Time was, that was a simple mechanical operation, to get your money back from a public phone if the call didn't go through. The world of modern kitchen appliances is rather more complicated.
If it was whizzy enough - by comparison with what I was brought up with - to have a couple of knobs to twiddle round a scale of printed options that told you what was on offer, now we have slimline, streamlined multi-functional indicators with discreet hieroglyphics (cheaper to print different manuals for different languages, which is no doubt why I've got an additional booklet of instructions for the oven in Czech and Slovak).
Take the dishwasher (not literally, of course). It has some sort of sensing arrangement to tell you when it needs more salt, which means telling it how hard the water is. There's a table offering four (count 'em) different ways of measuring hardness against the possible machine settings. Most Londoners would imagine we have really hard water, but of course it's passed through a lot of (ahem) human filters since leaving the chalk hills, and according to all four of the measures on Thames Water's website, it turns out to be barely half way up the available scale (one wonders where on earth is at the top).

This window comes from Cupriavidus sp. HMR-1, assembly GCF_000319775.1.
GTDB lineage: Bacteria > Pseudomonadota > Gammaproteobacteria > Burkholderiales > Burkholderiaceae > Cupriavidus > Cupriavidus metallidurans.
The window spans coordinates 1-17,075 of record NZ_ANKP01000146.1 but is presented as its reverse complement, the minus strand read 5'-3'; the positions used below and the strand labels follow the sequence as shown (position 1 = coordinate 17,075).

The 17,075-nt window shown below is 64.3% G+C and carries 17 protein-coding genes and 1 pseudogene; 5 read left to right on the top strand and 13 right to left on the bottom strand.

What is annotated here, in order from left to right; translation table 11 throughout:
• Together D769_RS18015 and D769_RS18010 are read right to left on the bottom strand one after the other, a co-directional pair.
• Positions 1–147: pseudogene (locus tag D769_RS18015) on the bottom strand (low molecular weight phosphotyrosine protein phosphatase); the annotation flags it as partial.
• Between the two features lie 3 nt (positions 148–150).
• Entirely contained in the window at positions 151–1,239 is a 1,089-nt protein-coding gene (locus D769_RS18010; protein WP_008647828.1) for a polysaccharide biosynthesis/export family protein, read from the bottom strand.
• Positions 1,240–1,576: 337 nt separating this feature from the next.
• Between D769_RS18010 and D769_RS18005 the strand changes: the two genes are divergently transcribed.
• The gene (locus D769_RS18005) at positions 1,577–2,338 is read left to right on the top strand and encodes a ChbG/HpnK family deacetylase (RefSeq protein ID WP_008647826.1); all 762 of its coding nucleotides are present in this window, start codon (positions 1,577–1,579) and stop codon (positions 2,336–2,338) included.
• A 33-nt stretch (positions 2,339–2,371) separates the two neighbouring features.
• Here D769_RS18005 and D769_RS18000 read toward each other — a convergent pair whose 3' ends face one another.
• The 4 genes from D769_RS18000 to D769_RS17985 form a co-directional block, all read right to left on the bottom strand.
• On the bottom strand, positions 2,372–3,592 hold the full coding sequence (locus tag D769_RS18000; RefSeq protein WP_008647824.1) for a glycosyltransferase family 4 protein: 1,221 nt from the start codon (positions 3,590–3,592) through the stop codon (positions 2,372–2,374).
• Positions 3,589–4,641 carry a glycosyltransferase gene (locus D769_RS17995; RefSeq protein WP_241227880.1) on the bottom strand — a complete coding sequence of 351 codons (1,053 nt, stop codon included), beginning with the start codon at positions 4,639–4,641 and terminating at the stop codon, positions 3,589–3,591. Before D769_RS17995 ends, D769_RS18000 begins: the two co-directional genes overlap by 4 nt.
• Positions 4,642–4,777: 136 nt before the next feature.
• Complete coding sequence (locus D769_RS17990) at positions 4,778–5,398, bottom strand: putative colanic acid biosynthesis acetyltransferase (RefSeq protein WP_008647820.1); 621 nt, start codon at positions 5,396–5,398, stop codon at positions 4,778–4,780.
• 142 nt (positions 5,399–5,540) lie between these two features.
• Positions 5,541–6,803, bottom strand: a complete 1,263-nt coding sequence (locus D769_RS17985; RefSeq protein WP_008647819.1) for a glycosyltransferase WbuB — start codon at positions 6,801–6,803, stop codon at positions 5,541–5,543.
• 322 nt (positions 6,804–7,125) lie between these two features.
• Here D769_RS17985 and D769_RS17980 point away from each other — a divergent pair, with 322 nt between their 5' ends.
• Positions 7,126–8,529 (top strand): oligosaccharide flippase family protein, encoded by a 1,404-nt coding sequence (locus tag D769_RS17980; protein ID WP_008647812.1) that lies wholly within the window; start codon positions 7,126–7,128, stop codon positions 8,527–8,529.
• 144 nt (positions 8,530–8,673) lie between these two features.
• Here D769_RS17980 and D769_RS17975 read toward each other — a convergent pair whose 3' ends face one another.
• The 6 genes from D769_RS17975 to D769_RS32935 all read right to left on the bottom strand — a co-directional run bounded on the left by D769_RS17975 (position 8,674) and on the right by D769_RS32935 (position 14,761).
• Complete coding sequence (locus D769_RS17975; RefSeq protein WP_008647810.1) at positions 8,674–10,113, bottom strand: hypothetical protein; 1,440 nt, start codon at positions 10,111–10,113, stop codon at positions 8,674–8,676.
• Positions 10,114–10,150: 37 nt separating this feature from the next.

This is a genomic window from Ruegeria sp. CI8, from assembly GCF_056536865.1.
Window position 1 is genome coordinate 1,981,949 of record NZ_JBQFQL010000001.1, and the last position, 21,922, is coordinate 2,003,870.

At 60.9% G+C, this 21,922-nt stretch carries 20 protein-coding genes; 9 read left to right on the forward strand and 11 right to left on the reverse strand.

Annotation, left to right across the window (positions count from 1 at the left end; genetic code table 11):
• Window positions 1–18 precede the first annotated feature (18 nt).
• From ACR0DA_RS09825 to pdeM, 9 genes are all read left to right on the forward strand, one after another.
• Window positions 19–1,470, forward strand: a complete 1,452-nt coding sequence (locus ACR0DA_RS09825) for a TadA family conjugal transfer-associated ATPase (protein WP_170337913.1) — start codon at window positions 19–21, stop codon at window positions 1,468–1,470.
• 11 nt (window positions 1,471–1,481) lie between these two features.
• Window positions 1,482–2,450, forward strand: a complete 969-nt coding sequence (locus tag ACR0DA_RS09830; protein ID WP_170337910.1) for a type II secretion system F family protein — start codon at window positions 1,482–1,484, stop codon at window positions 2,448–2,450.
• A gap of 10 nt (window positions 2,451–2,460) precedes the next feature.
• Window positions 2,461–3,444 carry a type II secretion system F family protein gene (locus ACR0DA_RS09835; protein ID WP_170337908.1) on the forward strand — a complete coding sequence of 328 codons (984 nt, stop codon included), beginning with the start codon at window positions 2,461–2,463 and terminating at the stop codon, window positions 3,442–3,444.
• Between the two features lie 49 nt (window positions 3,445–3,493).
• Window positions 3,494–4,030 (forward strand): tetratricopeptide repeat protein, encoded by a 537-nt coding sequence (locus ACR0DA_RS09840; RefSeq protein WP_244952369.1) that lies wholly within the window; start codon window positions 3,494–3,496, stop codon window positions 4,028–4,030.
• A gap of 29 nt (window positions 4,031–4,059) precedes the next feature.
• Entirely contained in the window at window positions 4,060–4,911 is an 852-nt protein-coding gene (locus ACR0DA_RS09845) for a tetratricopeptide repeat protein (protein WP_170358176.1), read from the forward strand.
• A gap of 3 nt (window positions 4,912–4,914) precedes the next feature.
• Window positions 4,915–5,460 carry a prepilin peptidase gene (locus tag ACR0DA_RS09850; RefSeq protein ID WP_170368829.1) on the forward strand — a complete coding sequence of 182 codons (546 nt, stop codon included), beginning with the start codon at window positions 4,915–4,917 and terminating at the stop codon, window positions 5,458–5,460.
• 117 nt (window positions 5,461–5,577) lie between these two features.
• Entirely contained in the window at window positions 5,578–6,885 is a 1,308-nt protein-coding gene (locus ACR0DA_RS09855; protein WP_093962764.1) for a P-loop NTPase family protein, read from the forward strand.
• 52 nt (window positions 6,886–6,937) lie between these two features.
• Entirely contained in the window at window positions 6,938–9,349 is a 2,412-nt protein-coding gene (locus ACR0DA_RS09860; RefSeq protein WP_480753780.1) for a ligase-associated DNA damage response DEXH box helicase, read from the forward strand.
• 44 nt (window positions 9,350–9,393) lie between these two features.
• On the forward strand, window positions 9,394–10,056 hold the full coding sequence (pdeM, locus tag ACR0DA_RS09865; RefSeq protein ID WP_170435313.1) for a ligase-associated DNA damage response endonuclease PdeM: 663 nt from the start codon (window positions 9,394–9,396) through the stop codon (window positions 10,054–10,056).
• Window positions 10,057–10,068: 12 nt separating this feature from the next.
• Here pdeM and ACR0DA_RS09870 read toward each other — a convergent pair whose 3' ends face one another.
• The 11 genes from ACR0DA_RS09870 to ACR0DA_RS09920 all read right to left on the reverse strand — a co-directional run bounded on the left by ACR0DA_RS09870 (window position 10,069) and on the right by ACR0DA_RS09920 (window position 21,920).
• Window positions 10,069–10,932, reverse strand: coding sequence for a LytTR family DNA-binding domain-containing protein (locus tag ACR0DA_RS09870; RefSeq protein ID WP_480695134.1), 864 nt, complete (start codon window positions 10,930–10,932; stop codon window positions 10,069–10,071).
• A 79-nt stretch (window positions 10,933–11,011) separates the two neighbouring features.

But trying to get that recorded on the machine..... well. It turns out that the indicators for different sorts of wash also serve, in the right sort of combinations, to tell you how to set not only the hardness scale but also to choose whether it beeps to tell you it's finished (haven't yet found a way of getting it to put the washed dishes away). This involves pressing one button till one light's on, then it blinks, then the one next to it blinks and goes on, and yet another blinks and goes off. Or not. Why is that one over there blinking and this one not? How do I get the blinking thing to stop blinking well blinking so I can start again?
I think I got there in the end, but I might as well have been randomly pressing buttons on the Tardis ("I'm not very bright and I haven't got my glasses on"):